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Physics in motion . . . Waitaki GirlsÂ’ High School teacher Jennifer Gower demonstrates the presentation she made recently at the New Zealand Institute of Physics and Physikos 2021 conference.

“Boring physics in the classroom has amazing applications out there,” newly inspired teacher Jennifer Gower says.

The Waitaki Girls’ High School physics curriculum is gaining momentum after Mrs Gower attended the New Zealand Institute of Physics (NZIP) and Physikos 2021 conference, last month.

The conference was held in Wellington in the first week of the school holidays. It offered a selection of lectures, workshops and field trips, with about 200 physicists and physics teachers attending from around the country , she said.

Mrs Gower has been teaching at Waitaki Girls’ for three years, but this year was her first back teaching physics in a long time.

She made her own presentation at the conference, and also attended for professional development.

Her presentation showed a model which offered a way to help students with their understanding of relative velocity.

“If you’re swimming across the river, and then the river flows, where are you going to end up? And I presented this to some teachers, and I got them to do what I did with my class, basically.”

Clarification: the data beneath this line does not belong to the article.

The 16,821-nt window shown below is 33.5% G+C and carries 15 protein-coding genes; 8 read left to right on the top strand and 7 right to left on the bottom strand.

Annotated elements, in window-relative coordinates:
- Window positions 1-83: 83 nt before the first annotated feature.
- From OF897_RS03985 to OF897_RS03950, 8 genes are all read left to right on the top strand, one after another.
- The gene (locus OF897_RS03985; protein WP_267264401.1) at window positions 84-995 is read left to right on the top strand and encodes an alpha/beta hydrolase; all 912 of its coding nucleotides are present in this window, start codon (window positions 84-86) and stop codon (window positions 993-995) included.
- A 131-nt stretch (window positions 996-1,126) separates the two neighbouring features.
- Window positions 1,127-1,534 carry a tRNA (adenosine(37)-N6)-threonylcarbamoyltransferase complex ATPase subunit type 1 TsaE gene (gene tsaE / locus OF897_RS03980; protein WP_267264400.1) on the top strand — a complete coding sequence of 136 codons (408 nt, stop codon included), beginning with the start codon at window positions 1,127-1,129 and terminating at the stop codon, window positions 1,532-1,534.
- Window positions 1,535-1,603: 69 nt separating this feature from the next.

The feedback was positive and teachers were keen to use it in their classrooms, Mrs Gower said.

“I want to teach the students a way that would make it real, sort of hands-on, like a model, so they could go makes sense’.”

Other presentations included a teacher who demonstrated force, by lifting a car using planks of wood and his own body weight.

“There were lots of talks that were given, with some interesting ways of teaching students . . . rather than sitting in a classroom with a ruler and little maths pieces.”

One field trip was to a company that had designed a machine to separate bovine sperm, using the difference in mass between the male and female. This had the potential to offer farmers the option to only breed female calves.

“Then Covid hit, and they quickly used their technology for checking for anti-bodies for Covid. So that was amazing to see the physics research in New Zealand is being used for agriculture and Covid research. So it was quite inspiring,” Mrs Gower said.

“So, you know, the boring physics in the classroom has amazing applications out there, which I think some students don’t know about, so I’m going to bring that back to the classroom, definitely.”

Mrs Gower attended the conference after being awarded a grant from the school PPTA.